From there we basically ambled along Avenida Presidente António Carlos until we came over all tired all of a sudden, and decided to catch the metro home. This was the first time we had used it in Brazil, and it was kind of efficient – the only problem was that our first time of using it meant lining up for a damned long time to get our tokens (and we happened to be at one of the busiest stations in the city). If we had’ve caught it in the morning and prepared ourselves by buying tokens at our little station at Ipanema, it would’ve taken much less time (always made worse when one is hot and tired). When we got back to our digs, we were going to have our usual nap, but our room had not been done (it was the third day, so the towels and bird-poop stained sheets were supposed to have been changed – we’d completely given up any hope of the bathroom actually being cleaned, I mean, come on! – we were only staying a week!!!). So, we pointed out that the room needed the maid’s attention and went and had a drink at a really average bar along Copacabana Beach. THEN we came back to the room and slept.
The next morning we hit the gigantic Rio Sul Shopping Centre, went there by way of a rip-off cabbie (not intentional!). Knob! Afterwards, had the thought we should’ve refused to pay and let him call the police – he would’ve soon backed down. But we didn’t think of it till it was too late. Oh well. Live and learn. We bought some Havianas for ourselves (much cheaper than home) as well as a couple of other things, before we went to Copacabana Palace for lunch. Well, that was our intention, but we hadn’t made a booking and there was no room. Found instead a really good por kilo restaurant not too far away called ‘Siqueira Grill.’ Headed back to room, dumped shopping, and had nap. And because Nic couldn’t bear to be in the room unless she was asleep (it was far too depressing!), we headed to the Sofitel for arvo drinks and work time on the computer and reading…which turned into evening drinks (with a bit of wine and cheese tasting thrown in) and we left at about 10pm!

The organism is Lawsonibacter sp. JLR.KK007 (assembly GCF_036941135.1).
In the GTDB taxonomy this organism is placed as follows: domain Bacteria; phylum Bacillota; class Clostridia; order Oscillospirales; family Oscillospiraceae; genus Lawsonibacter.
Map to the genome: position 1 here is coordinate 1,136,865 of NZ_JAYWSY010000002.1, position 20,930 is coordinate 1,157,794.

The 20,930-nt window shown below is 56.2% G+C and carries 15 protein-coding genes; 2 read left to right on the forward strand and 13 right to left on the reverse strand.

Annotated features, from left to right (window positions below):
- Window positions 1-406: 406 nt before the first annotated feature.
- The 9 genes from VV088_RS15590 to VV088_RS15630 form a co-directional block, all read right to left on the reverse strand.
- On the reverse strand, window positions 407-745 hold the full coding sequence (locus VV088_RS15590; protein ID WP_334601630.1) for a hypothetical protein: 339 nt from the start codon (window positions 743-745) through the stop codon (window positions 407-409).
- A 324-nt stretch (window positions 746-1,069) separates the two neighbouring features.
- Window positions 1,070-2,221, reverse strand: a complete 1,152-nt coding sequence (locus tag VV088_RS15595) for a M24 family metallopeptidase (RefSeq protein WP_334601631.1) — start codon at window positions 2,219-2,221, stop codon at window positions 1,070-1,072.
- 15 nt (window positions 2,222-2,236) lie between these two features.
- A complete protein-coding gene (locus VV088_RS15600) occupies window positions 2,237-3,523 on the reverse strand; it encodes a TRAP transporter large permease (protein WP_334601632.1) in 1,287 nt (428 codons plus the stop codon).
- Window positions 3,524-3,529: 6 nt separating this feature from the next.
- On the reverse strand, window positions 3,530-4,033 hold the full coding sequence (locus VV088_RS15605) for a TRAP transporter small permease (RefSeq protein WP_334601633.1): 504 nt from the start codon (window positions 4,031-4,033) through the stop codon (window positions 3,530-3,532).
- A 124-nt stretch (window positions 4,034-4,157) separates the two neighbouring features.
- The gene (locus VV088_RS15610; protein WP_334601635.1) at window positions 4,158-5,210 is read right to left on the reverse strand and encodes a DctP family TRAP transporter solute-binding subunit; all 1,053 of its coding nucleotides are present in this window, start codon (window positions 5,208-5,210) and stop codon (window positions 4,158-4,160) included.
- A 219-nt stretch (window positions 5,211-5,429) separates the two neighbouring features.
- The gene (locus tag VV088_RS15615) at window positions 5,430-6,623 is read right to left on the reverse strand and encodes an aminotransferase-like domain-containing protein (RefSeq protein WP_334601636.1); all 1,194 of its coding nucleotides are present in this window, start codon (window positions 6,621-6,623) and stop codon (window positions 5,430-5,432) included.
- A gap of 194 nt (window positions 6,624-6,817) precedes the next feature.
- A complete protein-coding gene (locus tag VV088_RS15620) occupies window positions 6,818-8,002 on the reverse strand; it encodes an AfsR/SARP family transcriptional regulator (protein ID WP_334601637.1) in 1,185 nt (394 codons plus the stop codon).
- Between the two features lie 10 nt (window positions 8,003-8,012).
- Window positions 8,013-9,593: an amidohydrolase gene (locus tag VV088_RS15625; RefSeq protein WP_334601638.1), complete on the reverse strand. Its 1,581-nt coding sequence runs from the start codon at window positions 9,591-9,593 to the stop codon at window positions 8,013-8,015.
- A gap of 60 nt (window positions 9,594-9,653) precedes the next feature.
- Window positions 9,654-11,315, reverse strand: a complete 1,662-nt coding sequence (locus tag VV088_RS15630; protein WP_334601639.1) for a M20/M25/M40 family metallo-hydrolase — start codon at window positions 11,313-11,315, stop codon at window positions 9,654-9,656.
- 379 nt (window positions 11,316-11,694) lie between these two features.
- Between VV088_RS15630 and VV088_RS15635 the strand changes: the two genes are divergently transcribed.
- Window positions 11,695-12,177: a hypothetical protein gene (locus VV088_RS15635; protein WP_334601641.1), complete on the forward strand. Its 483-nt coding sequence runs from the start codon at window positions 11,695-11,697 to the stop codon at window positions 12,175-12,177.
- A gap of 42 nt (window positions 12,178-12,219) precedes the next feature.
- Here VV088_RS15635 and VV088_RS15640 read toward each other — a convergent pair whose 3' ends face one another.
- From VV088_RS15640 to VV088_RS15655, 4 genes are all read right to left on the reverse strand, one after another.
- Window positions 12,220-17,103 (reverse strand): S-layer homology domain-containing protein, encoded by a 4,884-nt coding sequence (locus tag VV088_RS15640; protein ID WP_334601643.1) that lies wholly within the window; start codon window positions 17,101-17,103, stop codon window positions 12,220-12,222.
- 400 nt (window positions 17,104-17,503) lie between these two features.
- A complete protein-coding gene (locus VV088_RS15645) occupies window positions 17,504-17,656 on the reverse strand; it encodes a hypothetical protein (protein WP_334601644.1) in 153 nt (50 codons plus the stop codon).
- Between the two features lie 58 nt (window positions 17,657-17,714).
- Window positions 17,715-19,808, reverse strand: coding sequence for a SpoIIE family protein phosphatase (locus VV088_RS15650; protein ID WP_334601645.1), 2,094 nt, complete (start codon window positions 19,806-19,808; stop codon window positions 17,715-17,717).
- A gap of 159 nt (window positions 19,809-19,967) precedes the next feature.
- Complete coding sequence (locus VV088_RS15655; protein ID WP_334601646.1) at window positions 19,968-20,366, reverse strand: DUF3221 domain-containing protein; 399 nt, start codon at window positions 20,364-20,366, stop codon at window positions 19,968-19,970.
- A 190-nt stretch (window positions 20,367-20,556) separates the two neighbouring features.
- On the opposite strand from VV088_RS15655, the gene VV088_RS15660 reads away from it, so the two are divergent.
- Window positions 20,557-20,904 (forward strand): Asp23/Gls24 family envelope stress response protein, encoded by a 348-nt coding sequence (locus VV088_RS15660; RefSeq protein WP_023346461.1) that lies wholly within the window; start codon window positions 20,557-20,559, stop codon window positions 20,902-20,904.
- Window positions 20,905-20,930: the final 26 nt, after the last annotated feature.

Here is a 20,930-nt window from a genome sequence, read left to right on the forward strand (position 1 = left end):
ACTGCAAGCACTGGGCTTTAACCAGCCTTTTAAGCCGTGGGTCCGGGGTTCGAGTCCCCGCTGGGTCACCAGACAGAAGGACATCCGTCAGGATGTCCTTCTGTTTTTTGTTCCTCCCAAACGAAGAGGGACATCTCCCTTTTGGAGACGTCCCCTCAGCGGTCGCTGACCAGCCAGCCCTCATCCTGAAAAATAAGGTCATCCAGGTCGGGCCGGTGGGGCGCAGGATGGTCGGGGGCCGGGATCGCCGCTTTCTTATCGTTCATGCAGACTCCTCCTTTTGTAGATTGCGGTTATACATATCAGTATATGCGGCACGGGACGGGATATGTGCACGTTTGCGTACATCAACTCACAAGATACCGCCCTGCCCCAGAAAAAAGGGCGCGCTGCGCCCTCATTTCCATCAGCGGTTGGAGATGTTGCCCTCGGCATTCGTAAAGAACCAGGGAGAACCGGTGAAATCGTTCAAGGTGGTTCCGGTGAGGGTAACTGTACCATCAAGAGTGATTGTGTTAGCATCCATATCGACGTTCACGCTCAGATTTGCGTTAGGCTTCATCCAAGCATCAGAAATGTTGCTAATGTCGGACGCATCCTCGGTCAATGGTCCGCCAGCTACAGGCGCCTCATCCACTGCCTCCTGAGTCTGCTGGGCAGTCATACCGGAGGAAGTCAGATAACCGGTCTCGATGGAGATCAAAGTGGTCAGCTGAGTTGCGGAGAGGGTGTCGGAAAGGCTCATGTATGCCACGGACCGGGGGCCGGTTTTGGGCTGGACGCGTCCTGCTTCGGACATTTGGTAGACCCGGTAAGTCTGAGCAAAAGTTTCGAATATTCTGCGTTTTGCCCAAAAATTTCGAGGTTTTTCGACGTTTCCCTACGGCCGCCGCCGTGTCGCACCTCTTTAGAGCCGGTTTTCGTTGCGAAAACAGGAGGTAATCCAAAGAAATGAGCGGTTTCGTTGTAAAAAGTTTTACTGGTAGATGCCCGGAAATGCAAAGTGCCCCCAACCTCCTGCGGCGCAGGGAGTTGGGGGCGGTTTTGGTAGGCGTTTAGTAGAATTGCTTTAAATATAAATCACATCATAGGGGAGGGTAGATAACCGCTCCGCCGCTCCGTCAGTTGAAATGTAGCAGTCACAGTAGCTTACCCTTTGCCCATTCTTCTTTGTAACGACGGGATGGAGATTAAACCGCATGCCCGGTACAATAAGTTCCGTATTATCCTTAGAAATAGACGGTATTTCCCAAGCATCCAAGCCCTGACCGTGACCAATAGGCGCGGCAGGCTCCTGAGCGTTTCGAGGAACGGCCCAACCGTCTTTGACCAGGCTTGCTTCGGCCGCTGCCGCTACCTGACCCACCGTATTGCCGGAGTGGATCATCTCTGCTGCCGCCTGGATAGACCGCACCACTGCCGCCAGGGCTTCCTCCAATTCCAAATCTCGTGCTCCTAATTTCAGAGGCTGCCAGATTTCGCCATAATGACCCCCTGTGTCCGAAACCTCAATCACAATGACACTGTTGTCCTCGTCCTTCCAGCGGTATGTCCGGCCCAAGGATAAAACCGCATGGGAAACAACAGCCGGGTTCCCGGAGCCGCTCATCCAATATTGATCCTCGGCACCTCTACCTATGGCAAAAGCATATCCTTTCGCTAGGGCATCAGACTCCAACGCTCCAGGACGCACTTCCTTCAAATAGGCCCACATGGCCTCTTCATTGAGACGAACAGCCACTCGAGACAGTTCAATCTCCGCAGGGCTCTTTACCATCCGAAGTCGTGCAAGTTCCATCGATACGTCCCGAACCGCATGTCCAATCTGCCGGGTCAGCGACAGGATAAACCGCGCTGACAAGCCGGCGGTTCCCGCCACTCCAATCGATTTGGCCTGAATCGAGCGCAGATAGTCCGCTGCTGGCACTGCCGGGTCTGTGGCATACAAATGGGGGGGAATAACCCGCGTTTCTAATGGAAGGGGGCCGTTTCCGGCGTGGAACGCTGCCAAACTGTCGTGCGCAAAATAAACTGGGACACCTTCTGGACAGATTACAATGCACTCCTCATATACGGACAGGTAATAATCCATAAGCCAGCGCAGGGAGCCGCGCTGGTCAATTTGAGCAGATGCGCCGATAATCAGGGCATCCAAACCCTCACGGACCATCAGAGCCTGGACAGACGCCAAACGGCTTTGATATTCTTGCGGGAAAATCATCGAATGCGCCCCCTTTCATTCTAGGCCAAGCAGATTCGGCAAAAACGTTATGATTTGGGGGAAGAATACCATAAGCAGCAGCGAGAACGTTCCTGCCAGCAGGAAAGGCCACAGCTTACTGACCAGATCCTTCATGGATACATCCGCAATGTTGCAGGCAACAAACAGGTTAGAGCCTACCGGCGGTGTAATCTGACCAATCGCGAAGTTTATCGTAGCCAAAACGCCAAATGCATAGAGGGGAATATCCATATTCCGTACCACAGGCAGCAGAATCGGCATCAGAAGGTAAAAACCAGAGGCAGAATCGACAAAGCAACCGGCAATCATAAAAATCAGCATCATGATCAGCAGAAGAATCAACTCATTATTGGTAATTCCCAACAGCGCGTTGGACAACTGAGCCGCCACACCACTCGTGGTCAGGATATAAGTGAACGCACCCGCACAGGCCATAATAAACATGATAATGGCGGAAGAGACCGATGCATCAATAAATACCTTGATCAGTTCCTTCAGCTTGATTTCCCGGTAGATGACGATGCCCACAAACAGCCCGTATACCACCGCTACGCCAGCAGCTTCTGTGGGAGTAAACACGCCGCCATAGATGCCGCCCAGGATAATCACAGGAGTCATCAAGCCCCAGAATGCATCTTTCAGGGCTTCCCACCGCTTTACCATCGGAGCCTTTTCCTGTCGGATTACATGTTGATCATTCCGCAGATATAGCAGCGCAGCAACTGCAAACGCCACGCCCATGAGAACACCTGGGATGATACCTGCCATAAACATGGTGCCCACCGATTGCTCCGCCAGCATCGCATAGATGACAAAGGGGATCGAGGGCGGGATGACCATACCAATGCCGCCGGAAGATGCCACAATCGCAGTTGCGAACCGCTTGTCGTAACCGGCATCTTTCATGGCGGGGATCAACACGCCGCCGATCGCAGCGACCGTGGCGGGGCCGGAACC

Our Sunday was spent in a most leisurely fashion. We slept in a bit and then went to the Jardim Botanico. They’re very lovely little botanic gardens, with outstanding orchid and bromeliad houses. The only problem with Rio and its gardens (which thwarted out plans a bit) is that they don’t allow laying about on the grass (unlike Argentina and Chile). Bugger that! After quiche and salad for lunch, we kept moving (since there was to be no lazing about on the verdant lawns!), and headed to another public garden, Parque Lage. This was once a privately owned mansion, which now houses a school of visual arts. The grounds were designed by a British landscape gardener, so there are many meandering paths and follies, including a refreshingly cool group of grottos.
Afterwards, headed for some airconditioning, and found ourselves at the Caesar Park Hotel on Ipanema Beach for some VERY expensive French Champagne which we sipped, rather than guzzled (!), while reading…although Nic DID have TWO glasses! The evening meal was had at ‘Zuka’ – rated the top restaurant in Rio (by DK Top 10). And we DID eat some pretty spectacular food. The whole dining experience was pretty cool – along one side of the restaurant was an open section of the kitchen with a huge grill, copper panelled trim and sparks from the open fire flaring spectacularly. Our choice was, once again, the most beautifully prepared fish, that simply melted in our mouths.